The plan proposes to improve water quality at beaches, virtually eliminating discharges of mercury, pesticides and toxic pollution, and restoring 550,000 acres of wetlands, which serve as water purifiers.
But it does not mention the Kyoto Protocol or global warming and its impact on the Great Lakes. Global warming is major contribution to catastrophes like Hurricane Katrina in New Orleans, a new international movement called Stop Climate Chaos has been formed to demand action on climate change. Some of the groups in the new coalition are The National federation of Women's Institutes, WWF, Woodland Trusts, Greenpeace, Royal Society for the Protection of Birds, Friends of the Earth, Oxfam and People and Planet.
The long road from the 1992 Earth Summit in Rio de Janeiro to 1996 HABITAT II in Istanbul to EXPO2000 in Hanover Germany to 2002 World Summit on Sustainable Development in Johannesburg, South Africa to FORUM2004 in Barcelona Spain and AICHI2005 in Japan to several other positive developments that are under way to reach Secretary-General Kofi Annan United Nations Millennium Development Goals. The Millennium Ecosystem Assessment, a global inventory of the state of our ecosystems conducted by 1,400 experts from 95 countries, was published March 30, 2005. The assessment concluded that about 60 percent of the ecosystem services that support life on Earth—fresh water, capture fisheries, air and water regulation, and the regulation of regional climate, natural hazards and pests—are being degraded or used unsustainably.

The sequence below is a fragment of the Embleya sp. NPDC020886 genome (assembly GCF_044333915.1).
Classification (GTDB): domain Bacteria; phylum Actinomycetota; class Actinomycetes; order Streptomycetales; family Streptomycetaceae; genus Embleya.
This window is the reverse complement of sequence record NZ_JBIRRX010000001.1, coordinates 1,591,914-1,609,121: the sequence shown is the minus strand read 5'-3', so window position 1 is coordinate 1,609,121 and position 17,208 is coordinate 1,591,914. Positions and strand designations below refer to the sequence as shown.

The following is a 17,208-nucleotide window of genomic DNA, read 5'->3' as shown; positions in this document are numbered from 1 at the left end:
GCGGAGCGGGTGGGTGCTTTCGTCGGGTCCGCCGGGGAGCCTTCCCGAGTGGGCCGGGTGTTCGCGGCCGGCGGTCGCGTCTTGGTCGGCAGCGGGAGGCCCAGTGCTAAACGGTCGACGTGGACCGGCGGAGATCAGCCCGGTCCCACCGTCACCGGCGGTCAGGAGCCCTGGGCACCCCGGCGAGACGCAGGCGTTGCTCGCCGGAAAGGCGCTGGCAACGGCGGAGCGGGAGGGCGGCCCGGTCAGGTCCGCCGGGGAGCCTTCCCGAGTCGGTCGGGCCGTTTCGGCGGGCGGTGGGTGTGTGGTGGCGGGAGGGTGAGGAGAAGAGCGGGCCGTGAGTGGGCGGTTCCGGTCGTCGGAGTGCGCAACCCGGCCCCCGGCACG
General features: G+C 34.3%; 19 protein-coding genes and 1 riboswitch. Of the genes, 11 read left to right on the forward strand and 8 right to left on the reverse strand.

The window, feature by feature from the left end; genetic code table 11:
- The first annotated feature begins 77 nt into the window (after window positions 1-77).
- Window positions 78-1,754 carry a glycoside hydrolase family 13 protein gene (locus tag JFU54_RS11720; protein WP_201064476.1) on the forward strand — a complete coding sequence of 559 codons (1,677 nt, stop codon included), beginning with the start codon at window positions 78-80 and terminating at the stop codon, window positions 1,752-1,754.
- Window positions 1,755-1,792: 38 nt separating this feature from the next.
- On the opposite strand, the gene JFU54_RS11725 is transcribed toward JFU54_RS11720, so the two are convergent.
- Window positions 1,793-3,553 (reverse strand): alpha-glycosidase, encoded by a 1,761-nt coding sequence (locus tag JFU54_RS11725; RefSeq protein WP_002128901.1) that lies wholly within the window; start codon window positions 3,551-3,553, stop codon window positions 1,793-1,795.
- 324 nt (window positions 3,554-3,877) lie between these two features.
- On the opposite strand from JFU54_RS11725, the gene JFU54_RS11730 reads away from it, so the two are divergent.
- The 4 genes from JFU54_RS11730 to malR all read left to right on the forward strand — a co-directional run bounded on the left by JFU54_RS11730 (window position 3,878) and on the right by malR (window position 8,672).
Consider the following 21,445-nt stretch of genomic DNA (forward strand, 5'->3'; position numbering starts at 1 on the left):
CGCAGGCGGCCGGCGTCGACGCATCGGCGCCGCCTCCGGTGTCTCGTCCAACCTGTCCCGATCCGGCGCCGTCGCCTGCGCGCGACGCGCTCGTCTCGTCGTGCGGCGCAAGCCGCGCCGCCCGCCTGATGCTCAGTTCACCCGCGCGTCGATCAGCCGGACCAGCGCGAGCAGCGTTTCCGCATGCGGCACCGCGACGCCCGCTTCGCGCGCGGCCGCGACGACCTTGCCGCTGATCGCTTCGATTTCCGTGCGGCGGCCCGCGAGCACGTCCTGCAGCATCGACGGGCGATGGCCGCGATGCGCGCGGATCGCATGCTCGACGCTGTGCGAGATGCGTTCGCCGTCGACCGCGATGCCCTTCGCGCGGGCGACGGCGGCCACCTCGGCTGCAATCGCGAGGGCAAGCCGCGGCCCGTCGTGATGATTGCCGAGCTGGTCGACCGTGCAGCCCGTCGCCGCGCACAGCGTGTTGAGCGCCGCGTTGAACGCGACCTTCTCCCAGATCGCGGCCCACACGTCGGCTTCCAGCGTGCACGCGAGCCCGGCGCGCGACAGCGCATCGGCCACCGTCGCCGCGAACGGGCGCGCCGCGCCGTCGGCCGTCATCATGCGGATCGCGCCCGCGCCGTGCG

The scientists who worked on the assessment warned that the harmful consequences of this degradation could grow worse in the next 50 years especially in the Great Lakes region.
At the 2005 World Water Week in Stockholm it was announced that there will be a 4th World Water Forum. It will be the platform to the latest progress towards the “Local Actions for a Global Challenge” theme of the Forum, particularly from the regional, thematic and ministerial viewpoints.
As part of Ohio's Coastweeks 2005 celebration, the International Center for Environmental Arts (ICEA) will hold the Official 11th Annual Coastweeks 2005 Art and Essay contest for Children. The contest will portray important issues about Lake Erie through Art focusing on the natural beauty, history and future uses. David comments on why he organized this area's only comprehensive art/environment program for young children at ICEA "to plan strategies of sustainable development for a Great Lake like ours that is endowed with renewable and non-renewable resources requires a scientific and empiric deep knowledge supported by a lingering bioregional educational action that needs to begin with our young children." These combined elements will eventually increase the public's awareness and enable the protection of Lake Erie's valuable and delicate systems. The theme, 'I Can Help Lake Erie', encourages young Ohioans to be part of the solution, not the pollution that finds it way into the lake." The posters and essays will be exhibited at the Great Lakes Historical Society's Inland Seas Maritime Museum in Vermilion, Ohio and at The ARK in Berea all during Coastweeks 2005.
"By the 4th World Water Forum International Water Conference in Mexico next year, the Great Lakes Regional Collaborative and sustainable water issues should be a public topic in the Great Lakes bioregion like schools, hospitals and terrorism are now," said David, "and that's what ICEA aims to make it."